|> Other English exercises on the same topic: | Comparisons [Change theme]|
|> Similar tests: - Placement test : grammar for beginners - Comparatives / Superlatives - Comparative of superiority - Superlative + and adjective - Comparatives of superiority - Superlative - Comparatives - Comparative of superiority|
|> Double-click on words you don't understand|
The more ... the fewer ...
This is the basic explanation, for beginners, of an aspect of grammar which is really problematic to many Learners, and even to more Advanced ones...
(If you want to go much further into this topic, you may study lesson test.) It deals with parallel progression : the more ... the more... / the less ... the less ....
The terminology is deceiving. It is really a comparison, therefore, it must be expressed by a comparative, which, because of the determiner 'the' preceding it, is often wrongly mistaken for a superlative by Learners.
1) Used with a verb :
The only difficulty lies in the word order : The + comparative expression + subject + verb.
ex : The more I work, the more tired I am.
2) Used with an adjective :
The + adjective in the comparative + subject + verb.
ex 1 : The older he grows, the more impatient he becomes.
Here, together with the very little difficulty of building the comparatives of adjectives, must be added the problem we have already mentioned of the word order (the verb must be placed at the end of the clause).
In the preceding example, 'old' is a short adjective. The comparative is built when you add '- er' to the short adjective => 'the older ...'
On the contrary, 'impatient' is a long adjective and is built with 'more'.=> 'the more impatient ... '
ex 2 : The higher you climb, the more dangerous it becomes !
- as far as 'negative progression' is concerned, 'the less ... the less ...' : there are no particular difficulties :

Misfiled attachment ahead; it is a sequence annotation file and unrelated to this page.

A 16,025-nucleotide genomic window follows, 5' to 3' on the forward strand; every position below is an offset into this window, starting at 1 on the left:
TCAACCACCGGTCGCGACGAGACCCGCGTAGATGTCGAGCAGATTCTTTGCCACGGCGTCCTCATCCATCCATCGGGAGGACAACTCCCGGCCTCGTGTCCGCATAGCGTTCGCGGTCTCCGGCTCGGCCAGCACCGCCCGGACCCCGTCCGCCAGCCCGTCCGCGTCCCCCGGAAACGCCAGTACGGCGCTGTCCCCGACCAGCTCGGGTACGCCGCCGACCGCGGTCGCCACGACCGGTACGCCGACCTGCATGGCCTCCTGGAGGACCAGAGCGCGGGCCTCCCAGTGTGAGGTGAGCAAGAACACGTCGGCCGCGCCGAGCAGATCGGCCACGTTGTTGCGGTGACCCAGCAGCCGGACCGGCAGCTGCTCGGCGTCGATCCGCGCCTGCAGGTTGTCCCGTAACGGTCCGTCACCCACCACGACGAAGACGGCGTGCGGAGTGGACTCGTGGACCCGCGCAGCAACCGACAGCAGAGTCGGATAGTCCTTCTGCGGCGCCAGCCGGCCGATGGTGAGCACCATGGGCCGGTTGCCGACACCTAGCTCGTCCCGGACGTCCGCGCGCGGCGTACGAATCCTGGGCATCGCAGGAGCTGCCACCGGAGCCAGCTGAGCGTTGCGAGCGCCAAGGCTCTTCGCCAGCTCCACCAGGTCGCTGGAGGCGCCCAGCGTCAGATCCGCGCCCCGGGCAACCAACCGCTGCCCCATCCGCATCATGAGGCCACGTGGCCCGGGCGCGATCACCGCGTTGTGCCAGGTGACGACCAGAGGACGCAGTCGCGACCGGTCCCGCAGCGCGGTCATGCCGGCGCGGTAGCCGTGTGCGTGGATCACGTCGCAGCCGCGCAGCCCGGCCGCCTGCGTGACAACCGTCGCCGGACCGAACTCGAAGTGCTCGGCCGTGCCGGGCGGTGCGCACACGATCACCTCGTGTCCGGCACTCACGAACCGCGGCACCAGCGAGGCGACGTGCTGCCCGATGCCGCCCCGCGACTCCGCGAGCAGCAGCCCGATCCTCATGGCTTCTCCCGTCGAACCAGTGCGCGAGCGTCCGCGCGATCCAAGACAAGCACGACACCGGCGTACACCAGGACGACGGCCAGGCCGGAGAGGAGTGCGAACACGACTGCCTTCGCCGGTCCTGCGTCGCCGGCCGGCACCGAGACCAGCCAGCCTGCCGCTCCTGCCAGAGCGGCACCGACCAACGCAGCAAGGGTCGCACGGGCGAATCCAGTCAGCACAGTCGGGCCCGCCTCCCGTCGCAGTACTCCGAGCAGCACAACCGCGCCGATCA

ex : The less high you climb, the less difficult it will be. ( the word order)
3) Used with a noun :
ex : The more chocolate he eats, the fewer sweets he will need.
'Chocolate' is an uncountable noun (that you can't count) => the more + uncountable.(more + countable/uncountable = big quantity)
On the contrary, 'sweet', is a countable noun. (Sweets can be counted.) therefore, this word MUST BE PRECEDED by FEW => the fewer sweets => the fewer + countable. For a small quantity, with an uncountable, use less.
ex 2 : The less chocolate he eats, the more sweets he will ask for !
ex : The more exercises you do, the fewer mistakes you'll make.
Irregular forms :
- bad - worse - the worst
- good - better - the best
- far - farther - the farthest ( concrete distance )
- far - further - the furthest ( abstract distance )
English exercise "The more ... the fewer ..." created by here4u with The test builder. [More lessons & exercises from here4u]
Click here to see the current stats of this English test
Please log in to save your progress.
End of the free exercise to learn English: The more ... the fewer ...
A free English exercise to learn English.
Other English exercises on the same topic : | Comparisons | All our lessons and exercises